Rich and Poor
Jeremy Harding covers similar ground in his book, Border Vigils: Keeping Migrants Out of the Rich World, though extending his inquiry beyond Europe and its externalised borders to look at the situation on the US-Mexican border. A lot of the material in these pages appeared in slightly different form in the London Review of Books back in the 1990s. As such it is slightly behind Carr’s more recent dispatches which have all the currency of Europe’s migration dilemmas in the years which followed the catastrophic plunge into recession in 2008, but the narrative of the virtuality of modern borders, and the constitution of the migrant, in ‘good’ and ‘bad’ varieties, through the abstractions of states and their bureaucracies is similar.
Harding considers the ways in which the borders between the rich and the poor world, in the mainstream literature of migration studies viewed as economic ‘push’ and ‘pull’ factors has been broken down by the globalisation of ideas, communication and cultures. Borders and boundaries have been crossed which also have less relationship to space and place. Because they concern ideas and hopes there is no chance that can be policed through the checking of documents or even fingerprints biometric iris scans. Attempts by the rich world to control the movement of people from the poor are the new triggers for the sense of injustice which for previous generations prompted resistance to slavery and colonialism. Just as those institutions fell, then so might borders in the future.
Yet neither Carr or Harding seem to take the view that national frontiers might succumb at any time soon to the challenge of the ‘No Borders’ movements which have appeared across Europe and the US. There remains one space where the boundaries of nation states still appear to mark out a space which is not jus there for the vindictive purpose of denying rights to the poor.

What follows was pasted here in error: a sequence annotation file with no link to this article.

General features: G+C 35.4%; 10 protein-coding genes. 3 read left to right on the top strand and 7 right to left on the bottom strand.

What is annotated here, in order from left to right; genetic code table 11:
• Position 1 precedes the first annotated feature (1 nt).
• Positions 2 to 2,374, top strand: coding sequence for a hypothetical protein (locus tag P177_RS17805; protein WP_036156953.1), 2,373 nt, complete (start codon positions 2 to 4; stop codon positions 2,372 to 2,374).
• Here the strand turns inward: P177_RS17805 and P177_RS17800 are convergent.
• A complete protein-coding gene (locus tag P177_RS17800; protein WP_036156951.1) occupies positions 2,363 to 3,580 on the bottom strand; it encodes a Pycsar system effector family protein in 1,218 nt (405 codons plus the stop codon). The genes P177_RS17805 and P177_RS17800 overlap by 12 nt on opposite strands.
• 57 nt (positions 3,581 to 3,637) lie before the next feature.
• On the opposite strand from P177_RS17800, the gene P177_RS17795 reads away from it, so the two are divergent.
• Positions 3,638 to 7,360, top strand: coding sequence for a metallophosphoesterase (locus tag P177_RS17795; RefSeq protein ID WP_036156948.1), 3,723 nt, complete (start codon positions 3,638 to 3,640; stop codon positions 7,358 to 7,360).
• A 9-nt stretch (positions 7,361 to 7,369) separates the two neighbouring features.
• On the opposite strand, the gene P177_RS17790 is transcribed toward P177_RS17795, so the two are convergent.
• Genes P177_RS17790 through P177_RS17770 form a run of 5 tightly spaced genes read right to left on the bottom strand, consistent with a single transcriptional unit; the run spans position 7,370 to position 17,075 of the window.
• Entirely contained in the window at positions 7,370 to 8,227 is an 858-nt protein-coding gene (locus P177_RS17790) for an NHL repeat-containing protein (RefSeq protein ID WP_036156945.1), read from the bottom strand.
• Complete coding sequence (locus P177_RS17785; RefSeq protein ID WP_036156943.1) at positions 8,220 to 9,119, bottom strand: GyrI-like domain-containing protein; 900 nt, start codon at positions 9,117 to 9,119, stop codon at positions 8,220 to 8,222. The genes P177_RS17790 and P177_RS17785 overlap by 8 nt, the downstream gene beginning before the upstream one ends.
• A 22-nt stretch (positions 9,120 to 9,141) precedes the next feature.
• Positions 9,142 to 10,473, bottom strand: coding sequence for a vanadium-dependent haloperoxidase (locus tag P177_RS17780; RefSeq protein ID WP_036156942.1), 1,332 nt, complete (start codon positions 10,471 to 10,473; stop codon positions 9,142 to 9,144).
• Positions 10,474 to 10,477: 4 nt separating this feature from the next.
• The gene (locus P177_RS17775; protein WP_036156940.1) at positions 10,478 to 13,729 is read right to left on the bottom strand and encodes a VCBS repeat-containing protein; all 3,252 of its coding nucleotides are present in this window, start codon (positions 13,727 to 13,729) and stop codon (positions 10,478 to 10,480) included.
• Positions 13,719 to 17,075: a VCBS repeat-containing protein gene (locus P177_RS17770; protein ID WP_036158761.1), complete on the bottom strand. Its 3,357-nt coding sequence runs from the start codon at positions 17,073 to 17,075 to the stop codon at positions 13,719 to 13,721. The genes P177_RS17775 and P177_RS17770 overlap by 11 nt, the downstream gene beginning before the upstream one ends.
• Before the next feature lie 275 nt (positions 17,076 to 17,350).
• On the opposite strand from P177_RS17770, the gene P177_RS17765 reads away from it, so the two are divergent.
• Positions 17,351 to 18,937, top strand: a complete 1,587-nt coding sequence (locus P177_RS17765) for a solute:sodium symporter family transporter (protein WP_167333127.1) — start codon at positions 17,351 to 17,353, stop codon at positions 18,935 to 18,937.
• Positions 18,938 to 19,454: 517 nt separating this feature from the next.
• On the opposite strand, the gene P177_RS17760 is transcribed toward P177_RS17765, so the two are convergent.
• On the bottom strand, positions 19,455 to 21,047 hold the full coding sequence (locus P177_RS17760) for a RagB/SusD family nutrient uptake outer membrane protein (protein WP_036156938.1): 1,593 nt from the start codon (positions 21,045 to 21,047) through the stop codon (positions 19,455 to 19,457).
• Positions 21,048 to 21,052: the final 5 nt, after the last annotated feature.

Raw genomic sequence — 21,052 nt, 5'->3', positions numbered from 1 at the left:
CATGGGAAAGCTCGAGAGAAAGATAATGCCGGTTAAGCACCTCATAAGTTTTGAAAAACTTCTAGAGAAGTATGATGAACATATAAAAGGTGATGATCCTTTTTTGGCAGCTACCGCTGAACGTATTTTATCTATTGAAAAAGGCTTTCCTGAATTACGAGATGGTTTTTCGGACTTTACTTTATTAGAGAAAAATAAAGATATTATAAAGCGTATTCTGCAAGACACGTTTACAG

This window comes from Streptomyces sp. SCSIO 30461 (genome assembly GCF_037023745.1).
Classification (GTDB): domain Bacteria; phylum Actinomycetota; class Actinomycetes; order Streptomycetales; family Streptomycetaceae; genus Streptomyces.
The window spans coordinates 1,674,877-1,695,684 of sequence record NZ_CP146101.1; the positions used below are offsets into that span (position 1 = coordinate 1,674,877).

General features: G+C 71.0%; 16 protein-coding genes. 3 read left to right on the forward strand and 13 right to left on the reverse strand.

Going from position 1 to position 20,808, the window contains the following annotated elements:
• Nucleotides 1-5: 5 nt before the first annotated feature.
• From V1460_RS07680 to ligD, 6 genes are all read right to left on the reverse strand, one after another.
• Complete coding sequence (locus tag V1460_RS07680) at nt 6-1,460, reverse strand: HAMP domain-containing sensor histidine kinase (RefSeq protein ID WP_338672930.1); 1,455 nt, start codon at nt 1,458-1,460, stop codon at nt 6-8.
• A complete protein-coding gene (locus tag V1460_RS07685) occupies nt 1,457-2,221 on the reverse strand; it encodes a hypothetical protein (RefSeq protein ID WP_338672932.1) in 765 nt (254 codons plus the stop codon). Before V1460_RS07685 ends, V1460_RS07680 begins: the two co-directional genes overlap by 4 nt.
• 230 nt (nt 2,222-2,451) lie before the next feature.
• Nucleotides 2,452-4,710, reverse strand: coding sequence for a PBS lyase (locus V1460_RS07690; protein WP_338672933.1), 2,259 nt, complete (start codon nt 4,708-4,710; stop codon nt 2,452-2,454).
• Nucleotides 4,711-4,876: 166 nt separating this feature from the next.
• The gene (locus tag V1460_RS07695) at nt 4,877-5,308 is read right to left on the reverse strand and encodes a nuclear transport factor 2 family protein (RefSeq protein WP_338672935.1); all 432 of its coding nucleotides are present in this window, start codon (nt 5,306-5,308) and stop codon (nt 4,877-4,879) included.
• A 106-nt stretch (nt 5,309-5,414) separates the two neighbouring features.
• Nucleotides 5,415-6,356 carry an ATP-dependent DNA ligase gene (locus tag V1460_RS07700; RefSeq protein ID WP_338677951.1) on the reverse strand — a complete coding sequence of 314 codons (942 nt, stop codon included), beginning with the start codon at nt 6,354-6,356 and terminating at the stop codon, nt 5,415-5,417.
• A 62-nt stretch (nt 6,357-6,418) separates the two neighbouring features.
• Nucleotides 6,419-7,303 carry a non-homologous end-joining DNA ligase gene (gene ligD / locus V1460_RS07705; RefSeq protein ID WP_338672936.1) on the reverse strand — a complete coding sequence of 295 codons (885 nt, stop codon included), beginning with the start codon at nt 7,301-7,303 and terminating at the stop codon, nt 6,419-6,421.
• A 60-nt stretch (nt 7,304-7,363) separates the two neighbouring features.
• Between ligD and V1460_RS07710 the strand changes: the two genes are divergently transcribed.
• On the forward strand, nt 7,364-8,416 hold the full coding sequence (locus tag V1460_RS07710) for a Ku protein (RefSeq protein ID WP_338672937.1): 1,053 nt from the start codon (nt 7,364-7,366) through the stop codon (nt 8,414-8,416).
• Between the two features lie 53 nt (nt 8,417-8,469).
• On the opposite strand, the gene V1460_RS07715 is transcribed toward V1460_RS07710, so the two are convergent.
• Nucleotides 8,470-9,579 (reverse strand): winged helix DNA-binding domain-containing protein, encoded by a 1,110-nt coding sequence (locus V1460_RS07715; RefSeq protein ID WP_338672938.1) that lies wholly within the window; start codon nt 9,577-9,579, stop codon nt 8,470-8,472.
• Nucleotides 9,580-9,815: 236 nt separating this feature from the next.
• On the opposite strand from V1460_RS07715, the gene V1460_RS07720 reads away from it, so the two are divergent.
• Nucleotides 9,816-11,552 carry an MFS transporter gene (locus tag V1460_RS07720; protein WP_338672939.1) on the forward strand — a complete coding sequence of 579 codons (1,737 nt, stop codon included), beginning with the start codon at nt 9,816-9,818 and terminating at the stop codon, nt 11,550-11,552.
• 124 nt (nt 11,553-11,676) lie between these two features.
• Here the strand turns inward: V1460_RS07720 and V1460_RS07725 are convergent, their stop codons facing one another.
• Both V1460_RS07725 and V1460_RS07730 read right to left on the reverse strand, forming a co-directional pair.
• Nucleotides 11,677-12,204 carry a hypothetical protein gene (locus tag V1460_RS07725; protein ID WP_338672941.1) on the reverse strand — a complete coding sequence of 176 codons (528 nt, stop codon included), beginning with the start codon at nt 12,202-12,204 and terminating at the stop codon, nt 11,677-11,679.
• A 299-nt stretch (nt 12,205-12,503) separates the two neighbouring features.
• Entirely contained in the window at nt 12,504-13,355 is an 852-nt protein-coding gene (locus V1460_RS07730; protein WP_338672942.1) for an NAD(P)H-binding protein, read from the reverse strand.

In the developed countries the doctrine of welfarism has required the constitution of territories of finite extent and controllable populations which are prepared abide by rules upholding free markets and the prerogatives of the middle class property owning democracy. It is true that the deals done between national capitalisms and the state during the past century have delivered enviably high standards of welfare and social security. But this seems to be in jeopardy as capitalism becomes less national and more inclined to build its operation on the foundations of globalisation.
Yet for millions of citizens the borders of the country still coincide with the hope of social security ‘from the cradle to the grave’ which was the promise of the post-war settlement. With this frame still in place it is not surprising that that the movement of migrants across national frontiers can be directly interpreted into threats to the existence of the welfare state itself.
The efforts of Carr and Harding to take the issue of what we do to people at the borders of our countries as the starting point of a consideration of what sort of people we are coming to be to ourselves is the beginning of an important discussion. As the casual cruelty of the regime migrants and refugees are subjected to at our borders segues in to the harshness of the treatment now meted out to the disadvantaged poor who live with us as fellow citizens, the prospect of an even more restrictive regime being imposed at the frontiers of the state cannot be dismissed as something that applies only to ‘them’. Those of us who count as ‘us’ should wake up to the fact that we are being thrown into the middle of the mix as well.